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What is Plasma?

What is Plasma?

The word plasma has significant importance in both physics and biology, though the term in physics is derived from the term in biology. Here, we shall try to shed some light on plasma, and how the one in biology differs from the one in physics.
ScienceStruck Staff
In physics, to put the definition very simply, plasma is a fourth state of matter that comes after solid, liquid, and gas. This state of matter is achieved when gas is heated to the extent that the atoms of the gas lose all electrons. The resultant quasi-gas is a collection of nuclei and electrons that are free. The nuclei which has lost all the electrons are deemed to be ions, that is, they are electrically charged, to a substantial extent. The entire collection is thus, electrically charged and conductive. The basic process that takes place in formation of plasma is quite simple. When heated, energy gets pumped into the gas. This causes that gas to disassociate itself from its molecules and take the form of atoms, which further lose their negatively charged electrons. The atoms themselves retain positive charge and are thus deemed to be positive ions.

Plasma in Physics

Plasma, thus, cannot occur naturally, i.e, in free environment on earth. It needs a controlled environment of electromagnetic field to survive without reacting. Stars, which are existent in space, are the best example. The vacuum of space prevents them from reacting. Scientists have laid down certain parameters that define plasma. These parameters include the approximation of ions and electrons, the frequency and volume of iterations, size, lifetime, density, temperature, and magnetic fields.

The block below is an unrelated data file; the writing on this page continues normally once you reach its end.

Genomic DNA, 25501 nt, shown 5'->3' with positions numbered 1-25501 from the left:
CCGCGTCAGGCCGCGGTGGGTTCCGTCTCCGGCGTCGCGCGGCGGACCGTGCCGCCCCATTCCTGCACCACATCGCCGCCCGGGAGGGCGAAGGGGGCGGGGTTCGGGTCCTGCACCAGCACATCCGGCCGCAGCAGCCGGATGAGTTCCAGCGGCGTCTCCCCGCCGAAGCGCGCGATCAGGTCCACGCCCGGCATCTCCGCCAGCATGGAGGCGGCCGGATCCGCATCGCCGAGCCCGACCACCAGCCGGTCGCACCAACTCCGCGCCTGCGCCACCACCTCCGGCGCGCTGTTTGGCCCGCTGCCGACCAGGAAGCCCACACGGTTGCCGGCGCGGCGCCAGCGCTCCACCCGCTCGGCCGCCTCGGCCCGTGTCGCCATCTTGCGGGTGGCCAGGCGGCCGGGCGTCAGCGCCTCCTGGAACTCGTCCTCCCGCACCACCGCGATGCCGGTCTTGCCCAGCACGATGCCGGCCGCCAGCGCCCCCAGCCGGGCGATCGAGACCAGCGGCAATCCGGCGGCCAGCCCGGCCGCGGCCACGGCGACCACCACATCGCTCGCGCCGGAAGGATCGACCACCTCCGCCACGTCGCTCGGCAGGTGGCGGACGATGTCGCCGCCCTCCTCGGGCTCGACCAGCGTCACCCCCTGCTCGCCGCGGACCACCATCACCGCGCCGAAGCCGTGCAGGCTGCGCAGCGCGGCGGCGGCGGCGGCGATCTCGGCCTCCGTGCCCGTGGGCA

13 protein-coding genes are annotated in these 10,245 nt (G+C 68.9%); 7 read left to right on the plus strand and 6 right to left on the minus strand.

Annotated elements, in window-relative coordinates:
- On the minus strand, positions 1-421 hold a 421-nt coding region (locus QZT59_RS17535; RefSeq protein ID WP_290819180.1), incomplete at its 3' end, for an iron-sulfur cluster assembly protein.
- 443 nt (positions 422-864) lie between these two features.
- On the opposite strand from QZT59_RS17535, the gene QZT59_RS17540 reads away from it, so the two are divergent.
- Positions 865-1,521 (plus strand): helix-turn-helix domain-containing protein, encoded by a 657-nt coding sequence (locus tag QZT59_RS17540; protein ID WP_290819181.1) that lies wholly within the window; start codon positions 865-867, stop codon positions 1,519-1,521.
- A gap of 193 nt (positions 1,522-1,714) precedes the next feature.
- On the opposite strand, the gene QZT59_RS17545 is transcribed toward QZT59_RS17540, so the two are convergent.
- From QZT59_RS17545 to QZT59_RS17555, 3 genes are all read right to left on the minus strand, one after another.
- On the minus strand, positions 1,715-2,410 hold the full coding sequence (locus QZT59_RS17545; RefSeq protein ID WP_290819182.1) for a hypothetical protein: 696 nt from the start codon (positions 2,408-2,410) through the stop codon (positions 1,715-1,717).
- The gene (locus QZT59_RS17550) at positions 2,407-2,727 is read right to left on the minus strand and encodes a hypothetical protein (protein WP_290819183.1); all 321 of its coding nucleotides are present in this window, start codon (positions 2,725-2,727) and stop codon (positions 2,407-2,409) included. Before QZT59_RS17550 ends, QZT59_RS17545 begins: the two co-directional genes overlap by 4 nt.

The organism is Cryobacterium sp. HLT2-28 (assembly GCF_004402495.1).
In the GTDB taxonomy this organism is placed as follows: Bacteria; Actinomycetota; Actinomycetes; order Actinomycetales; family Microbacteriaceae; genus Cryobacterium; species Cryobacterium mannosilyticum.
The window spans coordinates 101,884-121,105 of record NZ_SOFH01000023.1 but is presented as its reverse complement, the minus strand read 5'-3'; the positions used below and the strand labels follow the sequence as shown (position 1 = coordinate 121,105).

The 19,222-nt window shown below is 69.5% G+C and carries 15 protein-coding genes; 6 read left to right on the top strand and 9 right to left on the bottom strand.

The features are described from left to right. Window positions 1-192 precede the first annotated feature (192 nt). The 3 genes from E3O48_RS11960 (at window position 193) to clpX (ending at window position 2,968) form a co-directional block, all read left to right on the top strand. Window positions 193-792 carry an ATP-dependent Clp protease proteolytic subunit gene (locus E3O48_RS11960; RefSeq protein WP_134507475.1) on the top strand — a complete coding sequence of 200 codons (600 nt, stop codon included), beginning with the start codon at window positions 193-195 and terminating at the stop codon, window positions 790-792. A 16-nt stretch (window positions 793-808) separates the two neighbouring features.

As mentioned before, naturally-existing plasma occurs in stars or lightning, while artificially-produced plasma is included in applications such as neon signs and television displays. Coincidentally, in 1928, Irving Langmuir named the phenomenon 'plasma', owing to the fact that it strongly resembled blood plasma.

Plasma in Biology

In biology, the term is more properly indicated as blood plasma, as in animals such as mammals, it consists of about 55% of the total blood that is present in the body. It has a whitish-yellow appearance and is the medium which hosts all our blood cells. It is separated by a membrane from the organs of the cell.

Plasma is made of, well, 90% water. The remaining portion is proteins, glucose, clotting factors, mineral ions, hormones, and carbon dioxide. Some other substances are also included in plasma. The concept plasma transfusion came in really handy in the World wars. Plasma can be administrated to the severely wounded, to revive their energy levels, boost healing, curb blood loss and finally, enhance blood clotting.

The term plasma, when used in the biological context, is always accompanied with the prefix blood. The term blood serum (plasma minus fibrinogen) is also used, though its meaning and use is different. Blood plasma is the major material in human blood, whereas plasma in physics is the largest material substance in the universe.
Blue cells
Plasma ball